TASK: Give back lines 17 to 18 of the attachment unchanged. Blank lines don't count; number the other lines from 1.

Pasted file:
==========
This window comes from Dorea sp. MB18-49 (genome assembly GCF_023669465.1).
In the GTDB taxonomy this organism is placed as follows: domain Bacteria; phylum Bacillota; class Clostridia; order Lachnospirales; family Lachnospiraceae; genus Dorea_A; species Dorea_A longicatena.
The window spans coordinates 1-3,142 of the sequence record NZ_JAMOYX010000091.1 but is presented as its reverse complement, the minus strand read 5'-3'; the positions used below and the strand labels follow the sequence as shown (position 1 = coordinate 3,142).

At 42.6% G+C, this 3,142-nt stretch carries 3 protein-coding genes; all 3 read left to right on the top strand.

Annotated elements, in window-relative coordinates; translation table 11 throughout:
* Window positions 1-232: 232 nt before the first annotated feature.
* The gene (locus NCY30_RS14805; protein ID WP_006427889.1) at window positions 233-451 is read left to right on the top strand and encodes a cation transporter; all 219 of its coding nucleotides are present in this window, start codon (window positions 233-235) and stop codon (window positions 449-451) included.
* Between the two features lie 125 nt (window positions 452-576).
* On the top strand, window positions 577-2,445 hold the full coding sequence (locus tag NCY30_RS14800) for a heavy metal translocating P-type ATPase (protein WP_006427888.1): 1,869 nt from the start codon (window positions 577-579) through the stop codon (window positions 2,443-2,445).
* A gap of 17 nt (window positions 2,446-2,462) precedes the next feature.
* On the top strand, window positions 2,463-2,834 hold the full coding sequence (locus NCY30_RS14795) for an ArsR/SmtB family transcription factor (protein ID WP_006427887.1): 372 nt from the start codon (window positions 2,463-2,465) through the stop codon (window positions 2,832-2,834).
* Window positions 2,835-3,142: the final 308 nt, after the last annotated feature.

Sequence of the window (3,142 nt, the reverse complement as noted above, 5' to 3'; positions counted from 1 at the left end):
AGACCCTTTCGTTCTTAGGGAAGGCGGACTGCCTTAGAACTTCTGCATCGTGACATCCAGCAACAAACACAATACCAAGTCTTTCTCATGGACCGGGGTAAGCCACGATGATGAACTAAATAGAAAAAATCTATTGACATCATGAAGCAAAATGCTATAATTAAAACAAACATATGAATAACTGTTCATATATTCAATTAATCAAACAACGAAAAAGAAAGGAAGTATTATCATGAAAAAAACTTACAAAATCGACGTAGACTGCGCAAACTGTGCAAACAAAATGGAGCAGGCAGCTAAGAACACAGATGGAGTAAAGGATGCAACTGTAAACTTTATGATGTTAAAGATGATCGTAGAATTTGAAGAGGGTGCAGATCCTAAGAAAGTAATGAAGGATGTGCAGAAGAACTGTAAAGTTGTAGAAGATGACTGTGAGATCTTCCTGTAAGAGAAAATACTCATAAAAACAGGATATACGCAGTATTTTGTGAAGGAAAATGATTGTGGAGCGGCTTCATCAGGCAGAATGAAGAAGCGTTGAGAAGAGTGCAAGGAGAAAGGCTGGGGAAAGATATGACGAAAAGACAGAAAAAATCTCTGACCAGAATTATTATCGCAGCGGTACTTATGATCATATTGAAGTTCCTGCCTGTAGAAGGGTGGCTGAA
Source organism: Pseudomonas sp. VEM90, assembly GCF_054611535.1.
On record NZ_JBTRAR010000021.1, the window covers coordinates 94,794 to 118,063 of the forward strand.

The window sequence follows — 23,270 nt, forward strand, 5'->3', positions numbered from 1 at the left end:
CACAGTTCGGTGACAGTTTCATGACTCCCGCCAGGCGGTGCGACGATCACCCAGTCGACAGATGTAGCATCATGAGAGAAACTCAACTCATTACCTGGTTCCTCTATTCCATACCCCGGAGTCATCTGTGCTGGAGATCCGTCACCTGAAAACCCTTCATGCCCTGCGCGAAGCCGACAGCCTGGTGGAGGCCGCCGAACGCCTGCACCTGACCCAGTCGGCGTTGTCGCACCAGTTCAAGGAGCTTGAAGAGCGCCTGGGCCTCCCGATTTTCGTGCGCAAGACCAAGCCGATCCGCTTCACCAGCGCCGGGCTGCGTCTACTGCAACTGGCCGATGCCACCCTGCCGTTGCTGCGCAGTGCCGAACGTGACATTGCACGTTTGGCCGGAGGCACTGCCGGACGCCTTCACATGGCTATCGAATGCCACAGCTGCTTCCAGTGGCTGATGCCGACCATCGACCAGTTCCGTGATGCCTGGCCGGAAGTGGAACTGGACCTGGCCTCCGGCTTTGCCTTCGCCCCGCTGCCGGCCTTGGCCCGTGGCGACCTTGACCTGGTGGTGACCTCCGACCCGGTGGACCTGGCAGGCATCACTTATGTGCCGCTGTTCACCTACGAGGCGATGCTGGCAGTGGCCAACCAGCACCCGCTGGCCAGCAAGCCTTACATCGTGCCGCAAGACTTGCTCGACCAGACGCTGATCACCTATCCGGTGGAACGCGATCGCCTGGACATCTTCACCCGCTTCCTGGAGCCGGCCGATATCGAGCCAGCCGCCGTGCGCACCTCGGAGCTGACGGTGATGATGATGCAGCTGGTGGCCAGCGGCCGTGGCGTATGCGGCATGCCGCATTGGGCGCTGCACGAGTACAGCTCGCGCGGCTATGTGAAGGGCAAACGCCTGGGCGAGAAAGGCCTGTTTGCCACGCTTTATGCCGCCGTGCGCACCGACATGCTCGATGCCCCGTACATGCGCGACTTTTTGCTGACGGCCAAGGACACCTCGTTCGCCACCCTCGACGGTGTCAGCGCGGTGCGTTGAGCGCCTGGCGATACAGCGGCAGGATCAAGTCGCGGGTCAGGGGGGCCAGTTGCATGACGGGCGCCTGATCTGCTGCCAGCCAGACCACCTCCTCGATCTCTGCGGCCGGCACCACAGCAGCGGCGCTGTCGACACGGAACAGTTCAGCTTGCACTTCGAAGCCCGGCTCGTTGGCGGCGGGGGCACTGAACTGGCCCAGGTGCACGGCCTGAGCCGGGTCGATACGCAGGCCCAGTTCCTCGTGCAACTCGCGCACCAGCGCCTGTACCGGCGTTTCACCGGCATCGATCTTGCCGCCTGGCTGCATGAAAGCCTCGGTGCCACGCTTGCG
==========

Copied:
The window sequence follows — 23,270 nt, forward strand, 5'->3', positions numbered from 1 at the left end:
CACAGTTCGGTGACAGTTTCATGACTCCCGCCAGGCGGTGCGACGATCACCCAGTCGACAGATGTAGCATCATGAGAGAAACTCAACTCATTACCTGGTTCCTCTATTCCATACCCCGGAGTCATCTGTGCTGGAGATCCGTCACCTGAAAACCCTTCATGCCCTGCGCGAAGCCGACAGCCTGGTGGAGGCCGCCGAACGCCTGCACCTGACCCAGTCGGCGTTGTCGCACCAGTTCAAGGAGCTTGAAGAGCGCCTGGGCCTCCCGATTTTCGTGCGCAAGACCAAGCCGATCCGCTTCACCAGCGCCGGGCTGCGTCTACTGCAACTGGCCGATGCCACCCTGCCGTTGCTGCGCAGTGCCGAACGTGACATTGCACGTTTGGCCGGAGGCACTGCCGGACGCCTTCACATGGCTATCGAATGCCACAGCTGCTTCCAGTGGCTGATGCCGACCATCGACCAGTTCCGTGATGCCTGGCCGGAAGTGGAACTGGACCTGGCCTCCGGCTTTGCCTTCGCCCCGCTGCCGGCCTTGGCCCGTGGCGACCTTGACCTGGTGGTGACCTCCGACCCGGTGGACCTGGCAGGCATCACTTATGTGCCGCTGTTCACCTACGAGGCGATGCTGGCAGTGGCCAACCAGCACCCGCTGGCCAGCAAGCCTTACATCGTGCCGCAAGACTTGCTCGACCAGACGCTGATCACCTATCCGGTGGAACGCGATCGCCTGGACATCTTCACCCGCTTCCTGGAGCCGGCCGATATCGAGCCAGCCGCCGTGCGCACCTCGGAGCTGACGGTGATGATGATGCAGCTGGTGGCCAGCGGCCGTGGCGTATGCGGCATGCCGCATTGGGCGCTGCACGAGTACAGCTCGCGCGGCTATGTGAAGGGCAAACGCCTGGGCGAGAAAGGCCTGTTTGCCACGCTTTATGCCGCCGTGCGCACCGACATGCTCGATGCCCCGTACATGCGCGACTTTTTGCTGACGGCCAAGGACACCTCGTTCGCCACCCTCGACGGTGTCAGCGCGGTGCGTTGAGCGCCTGGCGATACAGCGGCAGGATCAAGTCGCGGGTCAGGGGGGCCAGTTGCATGACGGGCGCCTGATCTGCTGCCAGCCAGACCACCTCCTCGATCTCTGCGGCCGGCACCACAGCAGCGGCGCTGTCGACACGGAACAGTTCAGCTTGCACTTCGAAGCCCGGCTCGTTGGCGGCGGGGGCACTGAACTGGCCCAGGTGCACGGCCTGAGCCGGGTCGATACGCAGGCCCAGTTCCTCGTGCAACTCGCGCACCAGCGCCTGTACCGGCGTTTCACCGGCATCGATCTTGCCGCCTGGCTGCATGAAAGCCTCGGTGCCACGCTTGCG